Tucson Social Security Disability Blog

Is Fair To Judge Who Is Disabled By Their Appearance?

Posted by John Kuhnlein | Dec 17, 2020 | 0 Comments

A writer named Andrew Pulrang published a very thoughtful piece in Forbes about how society perceives the disabled. Specifically, Pulrang discusses how so many people who are able-bodied feel the need to determine who is disabled. This pertains mostly to those persons who are not obviously disabled. No one

Your Struggle Is My Struggle

would dispute the status of a woman in a wheelchair and on oxygen, for example. But what about another woman who seems to be walking fine and has no apparent signs of infirmity? Should the rest of us judge her for claiming to be disabled?

Parking Lots And Service Animals

As Pulrang writes, a lot of this judgment takes place in parking lots. For some reason, it deeply bothers abled people to see someone use a handicapped parking spot unless we can immediately detect the source of that person's disability. Another good example is service animals. Once more, unless the dog is leading a blind person, there is an ugly tendency to think that the dog owner is abusing her right to have a service animal.

Are They All Fakers?

People extrapolated from this to conclude that some or most or all Social Security disability recipients are outright fakers, or at least milking the system for financial gain. This thinking is still quite common, despite evidence to the contrary.

Suggestions For Doing Better

Pulrang offers some suggestions for doing better. These include expanding what we think of as disabling conditions and then not making uninformed decisions

Be Better Than You Are

about who is disabled. Pulrang further notes that we would be wise to believe that the people involved in determining who is disabled are doing a competent job. It adds little to the discussion to write off all the lawyers and judges and everyone else at Social Security disability as being fools who are conned by fraudsters. That kind of cynicism is toxic.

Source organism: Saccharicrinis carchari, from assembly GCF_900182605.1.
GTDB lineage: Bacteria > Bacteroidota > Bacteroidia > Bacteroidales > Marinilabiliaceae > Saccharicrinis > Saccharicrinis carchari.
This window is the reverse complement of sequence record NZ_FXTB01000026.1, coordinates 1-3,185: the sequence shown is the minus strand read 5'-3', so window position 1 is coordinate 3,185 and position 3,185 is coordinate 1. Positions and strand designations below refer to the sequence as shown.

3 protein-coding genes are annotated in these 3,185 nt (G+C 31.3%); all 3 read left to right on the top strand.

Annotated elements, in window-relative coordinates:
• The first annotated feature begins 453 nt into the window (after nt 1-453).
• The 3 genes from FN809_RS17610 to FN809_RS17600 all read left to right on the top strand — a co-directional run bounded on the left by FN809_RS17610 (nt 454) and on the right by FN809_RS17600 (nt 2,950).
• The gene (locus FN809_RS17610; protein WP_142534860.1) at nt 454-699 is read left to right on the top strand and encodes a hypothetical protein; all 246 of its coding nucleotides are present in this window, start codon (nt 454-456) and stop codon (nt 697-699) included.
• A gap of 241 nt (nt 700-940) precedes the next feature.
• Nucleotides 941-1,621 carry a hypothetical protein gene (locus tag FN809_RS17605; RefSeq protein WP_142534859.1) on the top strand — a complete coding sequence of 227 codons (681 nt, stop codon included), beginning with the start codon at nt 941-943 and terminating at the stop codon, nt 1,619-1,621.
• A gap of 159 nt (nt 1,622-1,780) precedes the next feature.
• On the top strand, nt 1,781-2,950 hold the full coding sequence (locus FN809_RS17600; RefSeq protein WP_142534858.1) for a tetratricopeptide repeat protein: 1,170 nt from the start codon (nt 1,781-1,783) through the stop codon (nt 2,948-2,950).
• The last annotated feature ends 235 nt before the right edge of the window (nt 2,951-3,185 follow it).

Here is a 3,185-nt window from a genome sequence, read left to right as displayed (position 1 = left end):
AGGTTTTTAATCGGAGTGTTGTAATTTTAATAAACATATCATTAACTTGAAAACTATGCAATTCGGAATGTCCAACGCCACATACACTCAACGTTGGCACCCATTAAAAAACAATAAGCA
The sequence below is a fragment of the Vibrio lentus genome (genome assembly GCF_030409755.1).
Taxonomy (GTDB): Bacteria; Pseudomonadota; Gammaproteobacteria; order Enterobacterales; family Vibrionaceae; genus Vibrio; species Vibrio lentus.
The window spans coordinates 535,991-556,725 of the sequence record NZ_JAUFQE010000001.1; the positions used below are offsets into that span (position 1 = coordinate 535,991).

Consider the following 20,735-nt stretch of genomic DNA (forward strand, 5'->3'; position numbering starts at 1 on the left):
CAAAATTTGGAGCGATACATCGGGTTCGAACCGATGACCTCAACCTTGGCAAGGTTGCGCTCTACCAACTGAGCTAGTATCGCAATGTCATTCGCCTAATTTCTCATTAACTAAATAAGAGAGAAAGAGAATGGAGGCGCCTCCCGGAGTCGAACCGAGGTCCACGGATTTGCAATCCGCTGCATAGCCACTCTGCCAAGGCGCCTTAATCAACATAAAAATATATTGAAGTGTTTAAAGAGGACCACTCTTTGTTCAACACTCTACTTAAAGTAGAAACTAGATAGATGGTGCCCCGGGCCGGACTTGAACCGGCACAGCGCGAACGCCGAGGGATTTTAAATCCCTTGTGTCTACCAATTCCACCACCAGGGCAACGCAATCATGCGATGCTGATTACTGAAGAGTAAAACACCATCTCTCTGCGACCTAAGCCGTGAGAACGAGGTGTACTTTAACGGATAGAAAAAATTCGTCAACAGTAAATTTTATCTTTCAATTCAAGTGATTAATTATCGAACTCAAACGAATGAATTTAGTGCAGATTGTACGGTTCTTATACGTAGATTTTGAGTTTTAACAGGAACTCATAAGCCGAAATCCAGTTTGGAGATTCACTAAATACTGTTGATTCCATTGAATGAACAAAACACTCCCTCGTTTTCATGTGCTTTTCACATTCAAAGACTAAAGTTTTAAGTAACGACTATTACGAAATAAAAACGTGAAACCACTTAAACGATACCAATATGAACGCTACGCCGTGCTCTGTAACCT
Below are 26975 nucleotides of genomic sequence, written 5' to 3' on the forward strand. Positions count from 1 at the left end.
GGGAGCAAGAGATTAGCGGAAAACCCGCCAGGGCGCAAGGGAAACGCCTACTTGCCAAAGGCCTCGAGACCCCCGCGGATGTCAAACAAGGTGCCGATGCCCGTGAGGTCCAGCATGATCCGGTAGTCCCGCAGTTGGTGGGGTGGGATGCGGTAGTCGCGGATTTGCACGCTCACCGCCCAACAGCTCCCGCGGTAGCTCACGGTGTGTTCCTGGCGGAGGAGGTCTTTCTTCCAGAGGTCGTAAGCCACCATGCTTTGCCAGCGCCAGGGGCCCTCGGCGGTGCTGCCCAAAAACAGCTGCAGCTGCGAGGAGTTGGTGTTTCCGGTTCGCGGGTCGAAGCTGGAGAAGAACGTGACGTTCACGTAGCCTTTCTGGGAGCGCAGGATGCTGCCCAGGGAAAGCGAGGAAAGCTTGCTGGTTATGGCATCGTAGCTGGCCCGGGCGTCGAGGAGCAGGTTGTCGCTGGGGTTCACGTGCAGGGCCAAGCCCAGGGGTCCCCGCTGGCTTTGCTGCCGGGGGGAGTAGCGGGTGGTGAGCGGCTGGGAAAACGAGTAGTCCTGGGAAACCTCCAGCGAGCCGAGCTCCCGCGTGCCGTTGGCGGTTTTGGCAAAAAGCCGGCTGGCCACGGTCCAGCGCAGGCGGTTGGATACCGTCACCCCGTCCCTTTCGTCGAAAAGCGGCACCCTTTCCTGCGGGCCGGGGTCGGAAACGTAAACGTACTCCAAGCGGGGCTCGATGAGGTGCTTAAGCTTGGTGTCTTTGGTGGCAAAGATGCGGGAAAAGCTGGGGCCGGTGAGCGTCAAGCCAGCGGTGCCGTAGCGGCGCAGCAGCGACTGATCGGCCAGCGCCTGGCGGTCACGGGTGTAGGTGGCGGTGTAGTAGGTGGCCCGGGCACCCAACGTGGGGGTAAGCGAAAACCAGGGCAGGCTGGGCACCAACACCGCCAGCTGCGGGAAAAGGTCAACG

Judge Not. . .

The next time you have to walk a few extra yards in a parking lot, don't judge the person using the handicap spot. He could be faking, sure. But, I strongly suspect that he would trade places with you and gladly walk, free of pain, no matter the distance.

Another Interesting Take

The New York Times ran an article by a disabled psychologist with a similar theme that is also well worth reading.

Taken together, these articles are must-reads for the disabled and the abled alike. 

About the Author

John Kuhnlein

Since 1992, I have been helping the people of Southern Arizona get the benefits they are due. Before devoting all my efforts to assisting people with Social Security disability claims, I also handled such complex lawsuits as medical malpractice and products liability. I brought to my Social Security cases all the skills and attention to detail that I developed in the courtroom. I approach each Social Security disability case as if it were a million-dollar lawsuit. For the people trying to get Social Security benefits, their claim is every bit as important. Because I have personally handled so many Social Security cases, I have refined the skills I need to win your case for you. I have helped people win cases for every kind of ailment from arthritis to valley fever. At present, I am focused on helping those persons with neurological and orthopedic disorders. Because claims for people over age fifty bring additional complications, I particularly seek out those cases to work on. I regularly write about back and spine conditions on my blog. I actively seek out the latest information about orthopedic and neurological disorders to ensure I can represent my clients as effectively as possible. Because of my current focus, I regret that I am not able to take any cases for mental disorders. If you are over age fifty and suffer from any orthopedic or neurological disorder, please contact me at once.

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John Kuhnlein has been assisting people with Social Security disability claims for the past 20 years.

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